JetBlue Airways Corp. (NASDAQ:JBLU) shares are flying lower than usual. On Thursday, the airliner’s stock fell more than 8 percent to break below $5 per share. Once again, the company is receiving heavy media attention due to an unfortunate incident.
Captain Clayton Osbon was charged on Wednesday with knowingly interfering with the flight crew of Flight 191, a New York to Las Vegas flight. According to a Federal Bureau of Investigation affidavit, Osbon started showing strange behavior soon after takeoff from John F. Kennedy International Airport, which included yelling at air-traffic controllers and telling his co-pilot that “we need to take a leap of faith.” The co-pilot made a heroic decision to lock Osbon out of the cockpit, where passengers then wrestled him down to the ground. JetBlue was actually the first airline to install bullet-proof hardened cockpit doors with key codes, which are practically impenetrable. None of the passengers were seriously injured and the plane was diverted to a safe landing in Texas. The carrier refunded the 135 customers for the flight and gave them vouchers for double the value of their original plane ticket.
The melt-down of Osbon is the latest in a line of JetBlue media-known incidents. On August 9, 2010, flight attendant Steven Slater crossed a breaking point as he pulled the lever that activates the emergency-evacuation chute and grabbed a beer before sliding down. He was arrested at home and charged with felony counts of criminal mischief and reckless endangerment. Shares of JetBlue closed at $6.50 on the day of the incident, but fell to $5.71 by the end of the month, representing a 12 percent decline.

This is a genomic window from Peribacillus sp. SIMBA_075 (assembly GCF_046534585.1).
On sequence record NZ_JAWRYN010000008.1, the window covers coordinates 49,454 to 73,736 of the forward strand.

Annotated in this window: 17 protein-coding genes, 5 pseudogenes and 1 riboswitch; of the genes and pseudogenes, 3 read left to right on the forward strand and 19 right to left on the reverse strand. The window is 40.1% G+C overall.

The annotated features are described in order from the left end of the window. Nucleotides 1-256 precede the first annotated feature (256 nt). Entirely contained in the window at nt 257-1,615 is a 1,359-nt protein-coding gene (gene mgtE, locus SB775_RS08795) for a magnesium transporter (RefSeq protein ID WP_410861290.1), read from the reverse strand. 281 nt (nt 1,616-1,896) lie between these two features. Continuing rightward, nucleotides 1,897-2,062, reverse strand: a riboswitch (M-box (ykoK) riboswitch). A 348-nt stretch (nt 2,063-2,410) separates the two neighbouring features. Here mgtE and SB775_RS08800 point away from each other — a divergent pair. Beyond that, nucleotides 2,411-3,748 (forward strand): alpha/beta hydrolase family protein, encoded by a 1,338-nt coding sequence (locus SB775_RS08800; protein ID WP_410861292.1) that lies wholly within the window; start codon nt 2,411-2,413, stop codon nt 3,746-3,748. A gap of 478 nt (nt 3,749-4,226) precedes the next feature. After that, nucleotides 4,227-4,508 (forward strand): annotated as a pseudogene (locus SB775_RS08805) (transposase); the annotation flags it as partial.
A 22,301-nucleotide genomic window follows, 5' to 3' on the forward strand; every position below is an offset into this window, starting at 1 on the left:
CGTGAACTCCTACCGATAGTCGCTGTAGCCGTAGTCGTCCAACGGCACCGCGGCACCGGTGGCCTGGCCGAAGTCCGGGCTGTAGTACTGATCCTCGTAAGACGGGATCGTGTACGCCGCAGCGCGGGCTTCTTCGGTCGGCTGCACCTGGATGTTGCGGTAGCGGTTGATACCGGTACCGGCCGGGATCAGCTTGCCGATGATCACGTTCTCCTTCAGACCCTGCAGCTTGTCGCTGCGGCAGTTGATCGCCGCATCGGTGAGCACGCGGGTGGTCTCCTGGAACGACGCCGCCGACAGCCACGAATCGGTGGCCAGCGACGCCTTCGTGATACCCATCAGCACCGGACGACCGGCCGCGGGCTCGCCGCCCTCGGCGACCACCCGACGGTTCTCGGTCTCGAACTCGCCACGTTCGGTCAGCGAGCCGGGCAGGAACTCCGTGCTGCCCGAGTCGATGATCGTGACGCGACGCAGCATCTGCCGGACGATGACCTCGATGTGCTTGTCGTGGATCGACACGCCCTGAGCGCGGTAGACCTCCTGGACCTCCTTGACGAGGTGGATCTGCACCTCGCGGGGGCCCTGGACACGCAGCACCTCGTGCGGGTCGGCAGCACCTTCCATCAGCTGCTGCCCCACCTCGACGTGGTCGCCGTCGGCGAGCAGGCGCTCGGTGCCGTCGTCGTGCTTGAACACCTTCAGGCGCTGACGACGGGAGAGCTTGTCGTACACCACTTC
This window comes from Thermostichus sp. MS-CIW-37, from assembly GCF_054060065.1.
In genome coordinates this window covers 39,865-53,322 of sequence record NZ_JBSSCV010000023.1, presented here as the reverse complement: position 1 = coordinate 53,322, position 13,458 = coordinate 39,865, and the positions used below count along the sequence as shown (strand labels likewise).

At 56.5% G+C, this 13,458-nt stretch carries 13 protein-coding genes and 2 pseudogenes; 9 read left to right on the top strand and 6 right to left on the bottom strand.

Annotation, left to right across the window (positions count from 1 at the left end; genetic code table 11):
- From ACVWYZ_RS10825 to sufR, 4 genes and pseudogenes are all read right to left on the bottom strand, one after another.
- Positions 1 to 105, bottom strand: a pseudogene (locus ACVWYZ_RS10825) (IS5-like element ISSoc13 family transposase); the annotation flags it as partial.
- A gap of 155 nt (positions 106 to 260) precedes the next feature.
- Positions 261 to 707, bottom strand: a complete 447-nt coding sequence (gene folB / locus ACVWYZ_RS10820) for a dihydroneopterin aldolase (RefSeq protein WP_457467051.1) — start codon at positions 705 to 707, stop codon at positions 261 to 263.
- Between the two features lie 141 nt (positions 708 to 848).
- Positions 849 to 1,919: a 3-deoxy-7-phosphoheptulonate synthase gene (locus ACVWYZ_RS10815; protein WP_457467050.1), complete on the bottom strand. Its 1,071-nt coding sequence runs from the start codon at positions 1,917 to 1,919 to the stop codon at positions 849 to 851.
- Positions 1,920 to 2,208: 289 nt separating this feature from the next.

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Last October, JetBlue suffered another extended tarmac delay as more than 100 passengers flying from Florida to New Jersey were stranded for over seven hours without food, water or functioning bathrooms. The trading day before the incident, shares of JetBlue closed at $4.55, but declined to $3.40 by late November, representing a 25 percent decline. In 2007, more than 1,000 passengers on nine different JetBlue flights were also stranded on the tarmac during a snow storm.
While JetBlue’s publicity nightmares have caused noticeable pullbacks in shares, the chart above shows that shares have been unable to sustain a move above $6-$7 in the past five years. Shares rallied from $3.40 in late November to just above $6 in January, but are now trading near $4.80. Further adding to JetBlue’s decline is share dilution concerns. The Fly on the Wall reported early Thursday that “German airline Lufthansa announced in an SEC filing that it would offer notes that can be exchanged for up to 46.7M shares of JetBlue.”
Shares of JetBlue are down about 7.6 percent year-to-date. Southwest Airlines Co. (NYSE:LUV) shares have also dropped 4.4 percent this year. Meanwhile, Delta Air Lines (NYSE:DAL) and United Continental Holdings Inc. (NYSE:UAL) have gained 21 percent and 15 percent, respectively. US Airways Group Inc. (NYSE:LCC) has been one of best performers of the year with a 50 percent gain.
Although shares of JetBlue are currently showing weakness, past incidents indicate that they will recover to a certain extent. The brand is likely to take a short-term hit with some customers, but it is hard to imagine that the majority customers will blame the company for the occasional melt-down of an employee. Dave Barger, the chief executive of JetBlue, recently told the Today Show that Osbon’s “individual action” was not an example of how the company’s crew members behave. He knew the pilot personally and Osbon showed no signs of prior mental conditions.
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